Building a bridge over sluggish water

Allan Fotheringham August 25 1997

Building a bridge over sluggish water

Allan Fotheringham August 25 1997

Building a bridge over sluggish water


Allan Fotheringham

Daryl Duke is back in Canada after another tour of the Orient and he’s in an animated fry. Daryl Duke flirts with 70, has the enthusiasm of a teenager and energy burbles out his ears.

He invented an evening talk show on CBC TV before New York ever thought of it, he started the first independent television station in Vancouver, he went to Hollywood and made movies such as Taipan. He’s done it all. Nothing surprises him.

It does not surprise him that Canada is so slow. It just infuriates him, drives him wild. Another trip through Hong Kong and China merely fuels his fury.

“Nothing ever changes here,” he semi-shouts. “You get off the plane and a sludge-like air overtakes you. It’s like walking in molasses.” Nothing ever changes. The Quebec debate goes on, as it has for decades, cen-

turies even. The West hates Toronto.

The Maritimes meander. Ottawa seems to be on Valium.

Duke sits in his West Vancouver retreat on the cliffs looking out to Japan. Guess what the new Vancouver debate is? How to find a replacement for the three-lane Lions Gate Bridge that links the zooming north shore communities with the city itself. (Why anyone would build a three-lane bridge, with no one figuring out how to utilize the middle lane, is one of the greater mysteries of our lifetime.) Forty years ago, editorial writers at The Vancouver Sun were in furious debate about what to do with a three-lane bridge. Today, they are arguing the same thing. The only thing that has changed is the identities of the editorial writers.

In Hong Kong, Duke fumes, they had the same problem—linking the island with the mainland. There are now high-speed tunnels under the harbor, paid for by tolls. You never notice, thanks to Hong Kong’s freeway system, whether you’re zooming along under water or above it. Hong Kong just gets on with it.

It’s what drives Duke nuts. Hong Kong has an energy level equal to that of New York City. Its skyline is more spectacular than that of Manhattan. The ‘Tigers” of the Orient—Hong Kong, Singapore, Taiwan, Malaysia, Korea—are the economic whiz-kids of the Pacific. And Vancouver can’t figure out a 40-year argument over a bridge.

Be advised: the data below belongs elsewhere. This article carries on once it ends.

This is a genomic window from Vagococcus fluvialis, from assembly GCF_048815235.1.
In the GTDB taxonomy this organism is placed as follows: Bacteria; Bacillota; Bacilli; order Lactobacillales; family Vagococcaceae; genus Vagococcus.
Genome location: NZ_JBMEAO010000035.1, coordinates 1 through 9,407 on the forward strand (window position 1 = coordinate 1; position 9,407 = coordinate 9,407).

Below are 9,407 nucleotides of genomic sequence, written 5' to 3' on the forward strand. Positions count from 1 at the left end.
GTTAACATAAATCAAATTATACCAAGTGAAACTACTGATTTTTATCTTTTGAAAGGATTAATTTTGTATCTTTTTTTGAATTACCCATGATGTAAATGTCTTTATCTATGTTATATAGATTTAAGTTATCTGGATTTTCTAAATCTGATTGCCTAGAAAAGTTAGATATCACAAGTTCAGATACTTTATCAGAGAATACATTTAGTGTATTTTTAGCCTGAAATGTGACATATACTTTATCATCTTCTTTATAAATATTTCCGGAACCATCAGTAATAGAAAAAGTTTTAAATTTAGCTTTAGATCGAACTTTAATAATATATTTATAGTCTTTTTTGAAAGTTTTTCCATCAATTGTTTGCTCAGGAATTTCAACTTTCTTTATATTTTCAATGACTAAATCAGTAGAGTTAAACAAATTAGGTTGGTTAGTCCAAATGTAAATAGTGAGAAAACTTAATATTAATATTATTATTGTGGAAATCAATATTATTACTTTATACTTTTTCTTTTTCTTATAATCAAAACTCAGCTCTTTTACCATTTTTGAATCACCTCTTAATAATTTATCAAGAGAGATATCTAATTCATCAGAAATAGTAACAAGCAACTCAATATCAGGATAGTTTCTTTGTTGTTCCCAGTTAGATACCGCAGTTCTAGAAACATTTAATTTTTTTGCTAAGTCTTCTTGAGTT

There is a Canadian disconnect between its population and its rulers. The revolution that is Reform in Western Canada—taking over Her Majesty’s Loyal Opposition role in the House of Commons thanks to only four provinces—is one indicator. The proof of the disconnect is now in process in British Columbia, the most disgusting example of government stupidity this scribbler’s eyes have ever witnessed.

Clifford Olson, an animal disguised as a human being, has been flown at taxpayer expense from Quebec to British Columbia to plea—this defies Orwell and Kafka—for parole after murdering 11 children. It is not enough that he’s allowed back in British Columbia. He’s smuggled in under heavy guard to the Vancouver suburb of Surrey, where he committed one of his gruesome crimes and where a 12-member jury will be selected from some unfortunates among the 130 citizens picked at random for the jury pool.

No doubt they will hear, once again, the details of how Olson liked to drive nails through the brains of his young victims while he was sexually violating them. This will help newspaper circulation, but not justice, nor respect for the fools in government who allow this outrage.

Olson, clearly a sick madman, is asking for early release from his minimum 25-year life sentence under Section 745 of the Criminal Code—the so-called faint-hope clause. It allows, for some strange reason, first-degree murderers to apply for a reduction in their parole terms after serving at least 15 years. Olson isn’t a first-degree murderer. I He’s the most perverted serial killer in Canadian history who has been driving

prison authorities to distraction with his incessant manipulations of the system, phone calls and letters to compliant reporters, the self-obsessed Manson of Canada who has learned how to work the system.

The “select team” of senior “corrections officers” who will guard Olson through this travesty have been given “psychological briefings” to learn how to deal with a kid-killer who has a history of “befriending” his guards.

Front-page pictures show fuzzy shots—rather like Diana on the Riviera—of the creep being shepherded by “heavily armed” security police carrying “high-powered rifles.” He will be shielded in court by bulletproof glass. Just like Adolf Eichmann in Israel. He’ll love it.

There is not a faint hope in hell that Olson will be granted his wish for parole. All it will do is drag once again into grief the parents of 11 children who live in the neighborhood and have been tormented for 15 years now by the constant media attention paid to a nut who has to take his exercise in prison alone because it is certain he would be killed by his contemptuous fellow prisoners.

They have their own standards. The “correctional” authorities of this country have none, when they allow this disgrace. It’s why there is a disconnect, a population that doesn’t trust its rulers.